The average round trip commute for a Mexico City resident is 2.5 hours, which includes the tens of thousands of students that study at UNAM. The necessity for a bike share system runs deep with the majority of students taking a collective van to a bus to a crowded subway just to arrive at the campus entrance. I had the luck of only living a 30 minute commute away, but those 30 minutes were spent in a combi, one of the collective vans that are so small and crowded that its near impossible to reach in your pocket for your 3 pesos (roughly 30 cents) to pay the driver.
When my combi would let me out at Ciudad Universitaria I would pop out, walk through the bustling market and arrive at the main entrance of UNAM, where on one side were hundreds of students waiting for the buses that would loop around the campus and on the other side the bright green BiciCentro. This bike center is the nucleus of the BiciPumas system and upon entering it daily, I would pick out whichever navy blue five-speed bike seemed to have the highest seat, flash my student ID to an UNAM employee who would scan my ID and bicycle and the bike was mine for the next 20 minutes. Off I would go on the bike paths that crisscross the university alongside scores of students, some who use these bikes every day, and others who dump their pocketbooks in their baskets and are clearly riding a bike for the first time in ten years.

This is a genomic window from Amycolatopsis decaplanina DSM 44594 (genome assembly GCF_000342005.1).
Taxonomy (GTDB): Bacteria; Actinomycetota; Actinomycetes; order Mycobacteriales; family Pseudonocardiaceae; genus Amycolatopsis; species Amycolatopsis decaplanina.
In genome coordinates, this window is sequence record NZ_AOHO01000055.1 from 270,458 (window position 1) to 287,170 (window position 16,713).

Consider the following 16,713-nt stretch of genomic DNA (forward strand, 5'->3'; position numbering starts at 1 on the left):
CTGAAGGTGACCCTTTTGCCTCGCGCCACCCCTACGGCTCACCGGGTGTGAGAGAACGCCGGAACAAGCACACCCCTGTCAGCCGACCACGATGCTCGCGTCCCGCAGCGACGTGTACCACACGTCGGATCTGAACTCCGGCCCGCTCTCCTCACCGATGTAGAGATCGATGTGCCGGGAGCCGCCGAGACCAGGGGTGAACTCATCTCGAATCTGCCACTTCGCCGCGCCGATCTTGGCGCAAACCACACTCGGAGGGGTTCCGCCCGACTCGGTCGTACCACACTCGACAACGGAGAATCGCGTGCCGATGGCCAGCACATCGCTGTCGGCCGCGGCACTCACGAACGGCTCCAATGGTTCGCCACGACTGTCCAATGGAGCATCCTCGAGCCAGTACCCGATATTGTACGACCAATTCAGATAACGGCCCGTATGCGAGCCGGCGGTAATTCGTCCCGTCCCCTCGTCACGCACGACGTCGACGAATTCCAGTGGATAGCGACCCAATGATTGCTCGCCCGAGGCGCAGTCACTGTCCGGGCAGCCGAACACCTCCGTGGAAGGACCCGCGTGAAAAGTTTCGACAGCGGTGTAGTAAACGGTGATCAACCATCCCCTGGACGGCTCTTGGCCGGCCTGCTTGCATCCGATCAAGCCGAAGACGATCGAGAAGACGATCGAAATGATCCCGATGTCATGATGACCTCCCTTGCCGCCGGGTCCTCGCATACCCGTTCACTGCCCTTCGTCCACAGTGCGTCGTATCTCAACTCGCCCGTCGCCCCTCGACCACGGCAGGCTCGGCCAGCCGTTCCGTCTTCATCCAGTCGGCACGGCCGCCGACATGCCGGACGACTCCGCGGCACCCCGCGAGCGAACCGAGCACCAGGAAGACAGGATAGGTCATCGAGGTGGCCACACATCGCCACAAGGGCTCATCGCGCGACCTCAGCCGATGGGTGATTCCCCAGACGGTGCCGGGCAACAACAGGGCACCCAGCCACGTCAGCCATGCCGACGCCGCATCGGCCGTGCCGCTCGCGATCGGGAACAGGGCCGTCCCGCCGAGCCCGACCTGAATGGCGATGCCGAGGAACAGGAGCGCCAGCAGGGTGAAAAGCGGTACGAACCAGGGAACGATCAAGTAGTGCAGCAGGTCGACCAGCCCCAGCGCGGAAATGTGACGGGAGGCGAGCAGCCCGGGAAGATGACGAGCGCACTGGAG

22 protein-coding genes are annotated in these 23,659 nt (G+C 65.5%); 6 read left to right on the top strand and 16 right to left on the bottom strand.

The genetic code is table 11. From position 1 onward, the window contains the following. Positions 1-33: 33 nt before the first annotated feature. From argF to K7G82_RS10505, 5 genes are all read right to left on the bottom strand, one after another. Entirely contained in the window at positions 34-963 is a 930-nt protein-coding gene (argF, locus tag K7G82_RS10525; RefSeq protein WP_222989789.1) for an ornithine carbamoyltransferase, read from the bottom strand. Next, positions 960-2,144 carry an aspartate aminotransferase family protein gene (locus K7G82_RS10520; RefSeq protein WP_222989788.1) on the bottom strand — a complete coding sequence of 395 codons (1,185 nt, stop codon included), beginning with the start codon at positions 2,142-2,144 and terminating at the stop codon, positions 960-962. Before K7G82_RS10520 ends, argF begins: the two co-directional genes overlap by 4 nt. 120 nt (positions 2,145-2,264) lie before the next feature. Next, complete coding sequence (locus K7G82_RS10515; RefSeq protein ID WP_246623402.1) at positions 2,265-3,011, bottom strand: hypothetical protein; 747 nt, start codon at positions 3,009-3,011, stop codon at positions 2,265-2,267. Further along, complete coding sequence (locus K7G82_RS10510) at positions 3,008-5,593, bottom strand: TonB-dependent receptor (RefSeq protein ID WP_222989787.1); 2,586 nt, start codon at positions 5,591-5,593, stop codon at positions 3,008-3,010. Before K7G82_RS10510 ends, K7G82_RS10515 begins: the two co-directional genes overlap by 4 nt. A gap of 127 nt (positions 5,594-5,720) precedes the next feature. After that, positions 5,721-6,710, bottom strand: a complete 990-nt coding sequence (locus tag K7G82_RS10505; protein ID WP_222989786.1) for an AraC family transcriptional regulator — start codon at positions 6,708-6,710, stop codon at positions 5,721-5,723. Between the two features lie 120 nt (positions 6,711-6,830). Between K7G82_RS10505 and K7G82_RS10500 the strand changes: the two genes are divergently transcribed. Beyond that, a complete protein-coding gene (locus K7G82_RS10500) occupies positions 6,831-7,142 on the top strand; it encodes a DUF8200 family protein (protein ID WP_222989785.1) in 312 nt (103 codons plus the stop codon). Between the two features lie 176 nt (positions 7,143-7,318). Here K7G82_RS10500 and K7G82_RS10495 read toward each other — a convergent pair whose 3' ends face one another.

That’s right, bicycles are only loaned for 20 minutes at a time, just enough time to arrive at my department, the Center for Foreign Students, but not long enough to stop and grab a bite to eat, or chat with a friend one might encounter. However, should I find myself in a situation where I would need to extend the time period I can check in to any of the seven bike modules located along the bike paths.